First things first. Who is Gary and why is he making me cry?
This is Gary Buchanan and he works for Disney. I first met Gary back in May of this year when I was invited to attend the Disney Social Media Moms Celebration.
(Seen here with the very nerdtastic Ashely Eckstein of Her Universe)
Now, before you roll your eyes and think, Oh great, here comes another post about pixie dust, I think you could stand to learn a few of the lessons that Gary taught me. They may or may not make you cry.
Keep this as your frame of reference (or disclaimer): I do love all.things.Disney and I am an emotional sap. But that’s not why I ended up crying when I saw Gary again last week at the Type-A Parent Conference in Atlanta.
Gary is the Social Media Managing Editor for Disney Parks and was the keynote speaker on the last day of the conference. I expected a fun, feel-good kind of morning. It is Disney after all.
The keynote description was as follows:
Learn how Disney Parks use creativity to drive social media efforts on the Disney Parks Blog and complement efforts on other Disney Parks social media channels including Twitter, Pinterest, Tumblr, Instagram and Facebook. Gary will provide some social tools that can be used with a heaping helping of creativity (and Pixie Dust). Gary’s keynote is a capsulized look at how creativity and content combine to promote Walt Disney World Resort and Disneyland Resort.
As expected, Gary showed us some of his favorite videos that he’s had the chance to work on, like eating The Kitchen Sink all by himself and dancing alongside a cast member at one of the parades (both of which I highlighted in a Disney post earlier this year).
But the real message came through loud and clear this time. It wasn’t about the videos or the silliness (both of which Gary is good at). It’s about this one thing:
Imagination and creativity go hand in hand and Gary revealed to us that at Disney there are no rules for creativity.
As one of the finest examples of this, he cites one of my favorite people of all time, Walt Disney himself.
Walt didn’t have a vision of an amusement park with lots of rides. He wanted a place where he could tell stories that could be shared by children and adults alike.
Consider the way he laid out his parks, something most of us never give thought to. He built the first hub and spoke model for a park and it was very intentional.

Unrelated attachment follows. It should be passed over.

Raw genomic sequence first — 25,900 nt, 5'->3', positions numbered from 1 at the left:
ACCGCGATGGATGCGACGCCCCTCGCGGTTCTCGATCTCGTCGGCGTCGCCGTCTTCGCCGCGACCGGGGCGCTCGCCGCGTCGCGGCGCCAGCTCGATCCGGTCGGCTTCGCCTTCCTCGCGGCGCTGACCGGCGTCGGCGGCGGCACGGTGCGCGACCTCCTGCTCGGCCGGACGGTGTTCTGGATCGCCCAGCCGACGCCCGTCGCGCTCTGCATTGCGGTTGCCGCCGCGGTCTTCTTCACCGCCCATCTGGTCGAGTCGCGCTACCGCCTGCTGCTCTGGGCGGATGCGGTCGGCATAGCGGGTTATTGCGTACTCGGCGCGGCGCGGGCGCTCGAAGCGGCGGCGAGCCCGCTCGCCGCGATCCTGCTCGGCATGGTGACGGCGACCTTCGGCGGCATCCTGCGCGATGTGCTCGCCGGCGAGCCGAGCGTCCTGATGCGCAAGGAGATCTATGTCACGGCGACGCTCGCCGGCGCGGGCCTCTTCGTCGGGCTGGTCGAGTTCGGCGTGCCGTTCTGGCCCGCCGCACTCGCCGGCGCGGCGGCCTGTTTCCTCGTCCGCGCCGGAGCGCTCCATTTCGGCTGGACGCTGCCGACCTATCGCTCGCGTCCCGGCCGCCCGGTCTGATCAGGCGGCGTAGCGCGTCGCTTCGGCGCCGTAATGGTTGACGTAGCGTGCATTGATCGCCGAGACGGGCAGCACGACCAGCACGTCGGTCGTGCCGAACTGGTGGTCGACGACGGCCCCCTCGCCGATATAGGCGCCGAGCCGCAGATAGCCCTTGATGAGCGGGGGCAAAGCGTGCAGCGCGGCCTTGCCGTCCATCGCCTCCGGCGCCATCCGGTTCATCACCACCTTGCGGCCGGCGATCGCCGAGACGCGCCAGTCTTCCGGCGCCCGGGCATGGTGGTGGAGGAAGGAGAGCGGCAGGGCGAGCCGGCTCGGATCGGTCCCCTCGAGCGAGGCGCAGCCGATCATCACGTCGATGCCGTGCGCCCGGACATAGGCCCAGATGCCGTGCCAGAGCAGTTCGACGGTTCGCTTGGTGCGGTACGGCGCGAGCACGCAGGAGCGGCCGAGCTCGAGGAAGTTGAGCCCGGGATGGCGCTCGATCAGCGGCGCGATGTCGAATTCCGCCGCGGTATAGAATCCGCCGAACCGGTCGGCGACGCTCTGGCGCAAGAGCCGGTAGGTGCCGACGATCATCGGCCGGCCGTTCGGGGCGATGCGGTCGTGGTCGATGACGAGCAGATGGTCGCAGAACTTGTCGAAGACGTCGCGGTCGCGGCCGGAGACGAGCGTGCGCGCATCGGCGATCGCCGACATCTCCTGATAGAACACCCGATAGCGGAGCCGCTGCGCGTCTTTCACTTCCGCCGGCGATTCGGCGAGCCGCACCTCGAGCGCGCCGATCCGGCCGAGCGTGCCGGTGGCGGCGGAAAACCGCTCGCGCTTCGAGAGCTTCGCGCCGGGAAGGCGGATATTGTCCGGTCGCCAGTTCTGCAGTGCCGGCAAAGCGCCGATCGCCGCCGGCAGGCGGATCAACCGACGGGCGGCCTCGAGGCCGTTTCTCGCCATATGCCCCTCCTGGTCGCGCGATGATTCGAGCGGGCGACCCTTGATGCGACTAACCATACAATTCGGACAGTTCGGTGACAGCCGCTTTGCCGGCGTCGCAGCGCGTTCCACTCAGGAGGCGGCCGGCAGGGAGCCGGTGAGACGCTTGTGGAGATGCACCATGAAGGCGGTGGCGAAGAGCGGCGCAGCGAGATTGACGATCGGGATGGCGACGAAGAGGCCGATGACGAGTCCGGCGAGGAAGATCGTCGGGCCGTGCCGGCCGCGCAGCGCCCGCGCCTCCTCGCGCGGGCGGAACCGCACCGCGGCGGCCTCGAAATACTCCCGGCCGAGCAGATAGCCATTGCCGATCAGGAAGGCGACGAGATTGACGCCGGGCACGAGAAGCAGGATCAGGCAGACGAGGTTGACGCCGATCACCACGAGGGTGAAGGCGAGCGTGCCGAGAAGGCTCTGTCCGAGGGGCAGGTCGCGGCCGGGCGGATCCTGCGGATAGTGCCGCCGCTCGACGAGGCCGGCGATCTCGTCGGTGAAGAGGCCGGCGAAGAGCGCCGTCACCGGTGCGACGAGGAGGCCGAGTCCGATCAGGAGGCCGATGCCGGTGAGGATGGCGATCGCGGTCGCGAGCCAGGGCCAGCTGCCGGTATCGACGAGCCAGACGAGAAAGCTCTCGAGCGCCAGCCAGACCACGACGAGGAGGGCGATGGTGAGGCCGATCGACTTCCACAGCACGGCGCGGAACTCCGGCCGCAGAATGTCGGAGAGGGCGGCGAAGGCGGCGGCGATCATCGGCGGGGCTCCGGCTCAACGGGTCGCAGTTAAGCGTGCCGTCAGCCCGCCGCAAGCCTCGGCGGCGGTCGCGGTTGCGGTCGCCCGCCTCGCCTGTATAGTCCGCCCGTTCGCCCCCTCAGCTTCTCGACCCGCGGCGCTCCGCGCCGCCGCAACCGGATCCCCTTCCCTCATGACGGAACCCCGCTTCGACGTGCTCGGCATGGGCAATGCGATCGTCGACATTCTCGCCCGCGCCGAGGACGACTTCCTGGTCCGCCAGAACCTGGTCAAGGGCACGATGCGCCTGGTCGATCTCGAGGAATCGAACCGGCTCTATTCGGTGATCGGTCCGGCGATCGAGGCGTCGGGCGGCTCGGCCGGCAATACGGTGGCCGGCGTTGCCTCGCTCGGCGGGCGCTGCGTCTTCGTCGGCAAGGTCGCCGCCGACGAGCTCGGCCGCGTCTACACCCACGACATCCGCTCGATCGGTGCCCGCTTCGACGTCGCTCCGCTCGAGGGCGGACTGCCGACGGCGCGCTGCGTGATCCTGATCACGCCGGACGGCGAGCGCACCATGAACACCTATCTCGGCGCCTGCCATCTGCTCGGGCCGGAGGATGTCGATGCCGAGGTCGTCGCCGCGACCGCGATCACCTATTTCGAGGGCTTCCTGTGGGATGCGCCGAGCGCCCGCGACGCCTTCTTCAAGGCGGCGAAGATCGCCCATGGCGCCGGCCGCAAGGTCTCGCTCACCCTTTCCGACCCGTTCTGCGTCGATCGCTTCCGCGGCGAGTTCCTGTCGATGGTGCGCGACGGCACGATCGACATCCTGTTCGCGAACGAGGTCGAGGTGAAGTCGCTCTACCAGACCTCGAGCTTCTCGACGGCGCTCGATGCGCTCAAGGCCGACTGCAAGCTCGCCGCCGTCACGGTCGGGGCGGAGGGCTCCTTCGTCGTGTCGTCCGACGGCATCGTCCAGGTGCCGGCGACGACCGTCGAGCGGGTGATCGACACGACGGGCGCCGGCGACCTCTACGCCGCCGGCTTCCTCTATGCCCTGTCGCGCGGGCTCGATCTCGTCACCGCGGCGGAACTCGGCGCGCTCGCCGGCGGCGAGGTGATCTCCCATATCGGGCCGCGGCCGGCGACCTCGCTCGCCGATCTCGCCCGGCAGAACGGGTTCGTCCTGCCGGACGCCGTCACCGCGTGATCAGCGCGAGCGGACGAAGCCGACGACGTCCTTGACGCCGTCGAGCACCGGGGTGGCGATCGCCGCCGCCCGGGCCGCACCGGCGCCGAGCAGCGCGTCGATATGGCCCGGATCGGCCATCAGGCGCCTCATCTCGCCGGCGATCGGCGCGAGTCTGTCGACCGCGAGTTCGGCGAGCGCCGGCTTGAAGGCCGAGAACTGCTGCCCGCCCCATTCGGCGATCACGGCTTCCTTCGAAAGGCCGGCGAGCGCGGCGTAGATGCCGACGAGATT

Walt wanted your experience to simulate that of a movie theater, a place where we can get lost in stories and fantasies. He built the entrance like a movie theater lobby might be: a broad opening for the arriving crowds complete with popcorn vendors to your left. Yes, always to your left.
Then you walk down Main Street USA. Imagine this is the aisle in the movie theater and when you finally get to the main attraction, you see it. THE CASTLE! And from there, you pick the direction of the park you want to head in. It’s the original “choose your own adventure.”
It’s imagination and creativity but it’s all designed with purpose. Now, in case you’re wondering where I’m going with all of this, how it relates to you, and what it all has to do with Gary making me cry, stay with me. I’m almost there.
What inspired me the most about Walt Disney and still inspires me about Gary Buchanan is the commitment to creativity.
When Gary makes a video, he holds nothing back. He immerses himself in the moment and creates a highly entertaining experience for everyone.
When he hosted the Star Wars-themed Disney Parks Reception at the conference, he didn’t get on stage and thank everyone for coming and yada, yada, yada. He showed up fully dressed in his Jedi robe and making us all giddy about everything Disney.
He believes in his brand and he is committed to what it represents. As content creators in our lives both online and off, I think that’s a powerful lesson to learn.
So what about those tears? As I mentioned, I’m a sap and just the mention of Disney conjures up so many happy memories of an annual trip to the movies as a kid (it was a rarity in those days) or a family trip where we always make memories. I cried some happy tears and I’m not ashamed to admit it.
But the sob-inducing moment came when Gary talked about one of my favorite series of Disney movies ever: Toy Story.
In the very first Toy Story movie, Andy’s room is covered in wallpaper with a very distinct cloud pattern. At a young age, all of his dreams were held in that room.
As we reached the end of the series with Toy Story 3, the movie ends with Andy giving away the toys that were such a part of his world as he heads off to college. If you were like me and busy trying to fix the leak in your eyes at this point in the movie, you may have missed one of the most significant and intentional parts of the movie.
The camera pulls back and we see a sky that very closely resembles the wallpaper in Andy’s bedroom, representing the fact that his dreams now held no bounds.
I may or may not be tearing up right now as I relive this moment, both from the movies and from Gary’s keynote.
What I love the most about Disney is the reminder that our dreams have no bounds and that the only limits to our creativity and imagination are the ones that we put on it.